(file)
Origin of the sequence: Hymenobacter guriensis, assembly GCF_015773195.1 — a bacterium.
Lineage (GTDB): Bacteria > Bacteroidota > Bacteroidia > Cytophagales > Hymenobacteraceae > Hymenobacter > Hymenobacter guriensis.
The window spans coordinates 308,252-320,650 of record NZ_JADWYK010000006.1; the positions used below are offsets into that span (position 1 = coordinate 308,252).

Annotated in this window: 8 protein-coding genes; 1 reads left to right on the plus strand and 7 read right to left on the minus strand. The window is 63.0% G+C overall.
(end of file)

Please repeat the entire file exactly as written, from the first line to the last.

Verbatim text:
Origin of the sequence: Hymenobacter guriensis, assembly GCF_015773195.1 — a bacterium.
Lineage (GTDB): Bacteria > Bacteroidota > Bacteroidia > Cytophagales > Hymenobacteraceae > Hymenobacter > Hymenobacter guriensis.
The window spans coordinates 308,252-320,650 of record NZ_JADWYK010000006.1; the positions used below are offsets into that span (position 1 = coordinate 308,252).

Annotated in this window: 8 protein-coding genes; 1 reads left to right on the plus strand and 7 read right to left on the minus strand. The window is 63.0% G+C overall.